Translated from the Hungarian by Clive Wilmer and George Gömöri


Blue-black, the night sky.

Bushes stand guard at the roadside.

The trees’ chained shadows bay

like far-off dogs.

Life sparkles on the world’s

big blooms like jewelled wine.

Gaunt angels glide; with a sponge

they dry it up.

In the sky the moon reddens,

smaller than yesterday’s, paler.

Some light since then has been stolen

out of my eyes.

I sit calmly, without tears,

on a stone by the Mount of Olives:

it is not worth it to rush

to the graveyard.


What have you done that this is now your lot?

Between four walls a creaky, crippled chair,

a table with inkwells in it, and four drawers,

a pen, an inkwell, and sheets of paper strewn

over the floor: sorrowful thoughts and troubles.

The current comes from afar by way of entangled

invisible wires, a circuitry of tension

in table and chair, as also in your body,

burning and pulling every tiny part of it –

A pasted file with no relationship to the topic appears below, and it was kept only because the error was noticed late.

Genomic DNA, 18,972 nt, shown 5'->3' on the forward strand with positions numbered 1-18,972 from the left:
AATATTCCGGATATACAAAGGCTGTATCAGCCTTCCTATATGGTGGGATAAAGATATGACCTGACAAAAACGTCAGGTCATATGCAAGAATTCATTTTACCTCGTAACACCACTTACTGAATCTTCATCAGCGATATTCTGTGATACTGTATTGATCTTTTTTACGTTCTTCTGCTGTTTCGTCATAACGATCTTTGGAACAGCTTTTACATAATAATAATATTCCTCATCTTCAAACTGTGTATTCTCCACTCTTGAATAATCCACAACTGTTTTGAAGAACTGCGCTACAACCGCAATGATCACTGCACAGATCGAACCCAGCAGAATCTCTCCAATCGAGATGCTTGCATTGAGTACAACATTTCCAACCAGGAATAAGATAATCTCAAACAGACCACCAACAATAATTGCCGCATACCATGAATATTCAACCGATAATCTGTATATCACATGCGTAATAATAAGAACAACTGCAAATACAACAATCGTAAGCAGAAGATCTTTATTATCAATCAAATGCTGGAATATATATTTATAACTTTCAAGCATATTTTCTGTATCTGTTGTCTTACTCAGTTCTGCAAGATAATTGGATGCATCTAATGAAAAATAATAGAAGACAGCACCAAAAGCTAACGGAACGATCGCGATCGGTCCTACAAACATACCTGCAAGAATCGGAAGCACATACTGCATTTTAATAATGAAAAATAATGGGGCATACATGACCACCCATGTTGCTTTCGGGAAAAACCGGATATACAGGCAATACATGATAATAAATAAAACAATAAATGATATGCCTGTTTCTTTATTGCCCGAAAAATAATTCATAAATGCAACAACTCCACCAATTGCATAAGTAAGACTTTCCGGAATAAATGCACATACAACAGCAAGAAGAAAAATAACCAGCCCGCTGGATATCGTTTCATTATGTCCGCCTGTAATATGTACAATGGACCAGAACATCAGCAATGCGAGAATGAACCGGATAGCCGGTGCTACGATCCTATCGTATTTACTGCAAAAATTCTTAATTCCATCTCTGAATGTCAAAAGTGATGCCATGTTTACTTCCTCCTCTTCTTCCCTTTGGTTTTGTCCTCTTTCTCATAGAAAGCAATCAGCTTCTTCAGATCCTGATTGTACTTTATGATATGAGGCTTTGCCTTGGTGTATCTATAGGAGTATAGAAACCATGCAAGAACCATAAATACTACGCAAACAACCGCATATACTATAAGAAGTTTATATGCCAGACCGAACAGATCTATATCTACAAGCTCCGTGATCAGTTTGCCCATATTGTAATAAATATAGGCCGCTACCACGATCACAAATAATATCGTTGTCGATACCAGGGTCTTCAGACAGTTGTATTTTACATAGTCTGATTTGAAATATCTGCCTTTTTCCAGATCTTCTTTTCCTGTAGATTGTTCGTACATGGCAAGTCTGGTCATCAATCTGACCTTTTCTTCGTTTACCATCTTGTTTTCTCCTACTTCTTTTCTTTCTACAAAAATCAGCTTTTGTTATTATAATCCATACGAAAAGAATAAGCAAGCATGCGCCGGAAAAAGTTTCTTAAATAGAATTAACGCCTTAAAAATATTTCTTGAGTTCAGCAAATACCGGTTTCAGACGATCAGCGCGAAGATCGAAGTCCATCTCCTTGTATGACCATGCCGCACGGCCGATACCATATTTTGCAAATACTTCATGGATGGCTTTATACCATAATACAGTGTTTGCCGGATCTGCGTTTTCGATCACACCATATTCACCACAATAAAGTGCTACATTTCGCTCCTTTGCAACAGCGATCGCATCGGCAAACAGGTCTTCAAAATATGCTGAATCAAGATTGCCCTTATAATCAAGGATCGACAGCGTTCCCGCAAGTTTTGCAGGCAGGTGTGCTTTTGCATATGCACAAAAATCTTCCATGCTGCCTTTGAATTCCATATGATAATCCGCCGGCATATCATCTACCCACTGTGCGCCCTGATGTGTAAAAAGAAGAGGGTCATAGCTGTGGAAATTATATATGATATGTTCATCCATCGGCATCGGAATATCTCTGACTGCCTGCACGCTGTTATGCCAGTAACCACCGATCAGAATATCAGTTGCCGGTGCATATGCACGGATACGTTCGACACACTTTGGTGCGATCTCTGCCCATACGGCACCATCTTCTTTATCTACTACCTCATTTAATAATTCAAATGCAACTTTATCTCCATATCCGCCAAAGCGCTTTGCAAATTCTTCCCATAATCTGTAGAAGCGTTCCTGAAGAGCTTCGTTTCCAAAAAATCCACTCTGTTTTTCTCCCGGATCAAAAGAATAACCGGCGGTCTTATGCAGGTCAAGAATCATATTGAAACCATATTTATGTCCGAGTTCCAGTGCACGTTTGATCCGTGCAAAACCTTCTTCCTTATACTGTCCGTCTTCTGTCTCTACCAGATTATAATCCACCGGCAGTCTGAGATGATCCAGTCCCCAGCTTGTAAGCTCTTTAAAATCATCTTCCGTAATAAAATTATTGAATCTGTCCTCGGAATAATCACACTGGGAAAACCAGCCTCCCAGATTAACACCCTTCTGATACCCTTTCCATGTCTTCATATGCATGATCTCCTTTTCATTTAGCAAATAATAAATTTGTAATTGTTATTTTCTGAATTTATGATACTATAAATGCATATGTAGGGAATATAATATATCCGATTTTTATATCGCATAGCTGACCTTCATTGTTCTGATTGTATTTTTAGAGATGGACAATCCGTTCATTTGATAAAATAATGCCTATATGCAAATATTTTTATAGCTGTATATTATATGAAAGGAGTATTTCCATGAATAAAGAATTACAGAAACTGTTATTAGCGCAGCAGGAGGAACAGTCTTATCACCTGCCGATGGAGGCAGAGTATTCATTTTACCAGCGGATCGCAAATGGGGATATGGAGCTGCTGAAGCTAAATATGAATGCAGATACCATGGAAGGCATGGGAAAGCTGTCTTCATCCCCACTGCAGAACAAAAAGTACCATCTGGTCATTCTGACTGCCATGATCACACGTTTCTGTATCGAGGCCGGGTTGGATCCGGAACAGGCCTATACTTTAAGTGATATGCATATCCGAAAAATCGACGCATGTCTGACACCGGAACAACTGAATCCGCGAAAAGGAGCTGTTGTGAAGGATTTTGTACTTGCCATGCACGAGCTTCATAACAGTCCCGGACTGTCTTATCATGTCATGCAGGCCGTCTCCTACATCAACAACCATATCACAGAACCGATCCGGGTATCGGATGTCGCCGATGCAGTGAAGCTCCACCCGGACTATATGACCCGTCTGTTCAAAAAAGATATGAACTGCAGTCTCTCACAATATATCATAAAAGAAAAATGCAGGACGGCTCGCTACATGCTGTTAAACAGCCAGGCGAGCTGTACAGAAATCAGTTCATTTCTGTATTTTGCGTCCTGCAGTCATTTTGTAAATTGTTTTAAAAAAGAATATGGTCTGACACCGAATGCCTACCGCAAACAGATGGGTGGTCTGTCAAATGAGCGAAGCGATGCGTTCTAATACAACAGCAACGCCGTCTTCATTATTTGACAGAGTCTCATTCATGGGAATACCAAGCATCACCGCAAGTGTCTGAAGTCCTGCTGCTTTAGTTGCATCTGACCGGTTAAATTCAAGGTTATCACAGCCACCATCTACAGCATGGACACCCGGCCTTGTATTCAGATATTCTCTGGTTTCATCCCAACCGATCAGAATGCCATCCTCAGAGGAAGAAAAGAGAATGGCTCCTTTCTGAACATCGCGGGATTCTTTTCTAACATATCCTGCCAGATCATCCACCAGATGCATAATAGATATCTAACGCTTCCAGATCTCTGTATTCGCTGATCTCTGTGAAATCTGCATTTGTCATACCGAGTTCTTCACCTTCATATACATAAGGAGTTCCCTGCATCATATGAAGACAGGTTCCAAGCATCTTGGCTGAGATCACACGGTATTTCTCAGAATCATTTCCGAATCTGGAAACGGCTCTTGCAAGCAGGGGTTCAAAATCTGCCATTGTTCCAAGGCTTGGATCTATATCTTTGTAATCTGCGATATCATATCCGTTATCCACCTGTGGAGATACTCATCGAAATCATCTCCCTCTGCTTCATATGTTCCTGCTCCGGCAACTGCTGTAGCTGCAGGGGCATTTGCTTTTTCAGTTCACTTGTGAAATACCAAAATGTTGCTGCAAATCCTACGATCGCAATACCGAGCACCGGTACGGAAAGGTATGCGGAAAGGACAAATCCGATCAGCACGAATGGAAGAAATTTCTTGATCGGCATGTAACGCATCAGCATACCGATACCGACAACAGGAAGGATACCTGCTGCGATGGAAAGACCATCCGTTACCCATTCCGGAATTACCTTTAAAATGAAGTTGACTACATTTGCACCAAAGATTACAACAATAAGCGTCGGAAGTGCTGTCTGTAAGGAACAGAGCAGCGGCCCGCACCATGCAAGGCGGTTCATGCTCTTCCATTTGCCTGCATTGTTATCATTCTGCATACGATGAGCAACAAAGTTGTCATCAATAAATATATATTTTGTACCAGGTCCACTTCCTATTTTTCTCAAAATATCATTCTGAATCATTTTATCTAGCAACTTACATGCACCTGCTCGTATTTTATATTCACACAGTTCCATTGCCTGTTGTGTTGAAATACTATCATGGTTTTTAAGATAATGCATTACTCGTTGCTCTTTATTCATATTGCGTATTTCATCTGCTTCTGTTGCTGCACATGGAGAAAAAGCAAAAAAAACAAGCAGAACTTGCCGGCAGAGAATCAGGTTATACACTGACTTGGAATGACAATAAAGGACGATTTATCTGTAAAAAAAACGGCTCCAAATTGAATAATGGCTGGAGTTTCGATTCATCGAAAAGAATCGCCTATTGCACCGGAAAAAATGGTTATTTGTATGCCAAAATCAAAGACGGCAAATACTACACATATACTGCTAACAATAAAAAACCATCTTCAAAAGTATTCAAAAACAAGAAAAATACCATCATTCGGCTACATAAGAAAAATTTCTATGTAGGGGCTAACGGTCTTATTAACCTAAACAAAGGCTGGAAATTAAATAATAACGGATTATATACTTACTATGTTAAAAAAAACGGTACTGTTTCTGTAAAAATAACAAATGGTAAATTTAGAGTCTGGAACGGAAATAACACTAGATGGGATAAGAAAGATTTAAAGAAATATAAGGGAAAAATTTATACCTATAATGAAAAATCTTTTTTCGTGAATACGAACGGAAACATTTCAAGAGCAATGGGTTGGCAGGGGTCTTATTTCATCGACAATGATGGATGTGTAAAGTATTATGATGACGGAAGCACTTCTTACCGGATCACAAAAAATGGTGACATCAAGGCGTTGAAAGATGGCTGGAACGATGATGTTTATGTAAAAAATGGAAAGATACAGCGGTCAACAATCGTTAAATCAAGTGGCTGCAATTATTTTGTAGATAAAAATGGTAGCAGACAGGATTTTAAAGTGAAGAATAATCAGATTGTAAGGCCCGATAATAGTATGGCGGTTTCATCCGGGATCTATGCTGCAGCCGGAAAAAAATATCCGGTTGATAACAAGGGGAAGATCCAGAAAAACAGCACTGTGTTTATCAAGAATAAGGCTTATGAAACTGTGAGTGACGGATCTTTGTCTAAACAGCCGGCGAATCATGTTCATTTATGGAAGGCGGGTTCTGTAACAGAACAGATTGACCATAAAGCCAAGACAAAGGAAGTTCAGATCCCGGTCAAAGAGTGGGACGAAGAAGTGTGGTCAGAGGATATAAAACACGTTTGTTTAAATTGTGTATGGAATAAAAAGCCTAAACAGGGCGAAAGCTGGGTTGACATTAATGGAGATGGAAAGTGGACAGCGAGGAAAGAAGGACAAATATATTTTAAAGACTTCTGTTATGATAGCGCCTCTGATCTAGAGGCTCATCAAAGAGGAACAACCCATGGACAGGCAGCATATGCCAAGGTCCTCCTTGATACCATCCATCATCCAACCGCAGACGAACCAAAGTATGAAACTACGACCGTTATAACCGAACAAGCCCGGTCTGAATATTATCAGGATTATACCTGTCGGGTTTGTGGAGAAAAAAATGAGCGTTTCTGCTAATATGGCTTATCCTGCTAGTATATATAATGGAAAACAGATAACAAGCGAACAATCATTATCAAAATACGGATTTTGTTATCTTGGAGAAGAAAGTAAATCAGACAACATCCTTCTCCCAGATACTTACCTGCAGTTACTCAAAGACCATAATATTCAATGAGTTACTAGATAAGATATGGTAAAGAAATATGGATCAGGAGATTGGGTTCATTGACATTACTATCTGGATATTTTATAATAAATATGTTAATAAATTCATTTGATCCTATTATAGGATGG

electricity, murderous and unknown.

It gives you a headache, makes your fingers thin,

it has broken the light that is in your eyes

and, because of it, the young smile under your nose

is growing old. It’s an electric chair,

a scaffold, where to die is bitter and sweet

at the same time. Yes, an electric chair,

that kills you slowly with insidious force

as the years pass. Slowly and yet surely.

Out there the bushes burn with a green flame,

yellow primroses wink like wicks afloat,

a damp fragrance makes the siskin drunk,

wind touches the pussy-willow with soft fingers

and clouds keep running east and west like kids.

As for you, you sit there in your cell,

doomed by some grim sentence that was pronounced

according to the letter of the law,

until your head drops down upon the table,

your hair. All tangled, mingling with the flow

from an upturned inkwell.

Out there spring will come, merry and mindless,

when the executioner gives the judge

his brief report that it’s been carried out.

(For George Gömöri’s essay on Jenő Dsida’s life and work and for biographical data on George Gömöri, see our July issue.)

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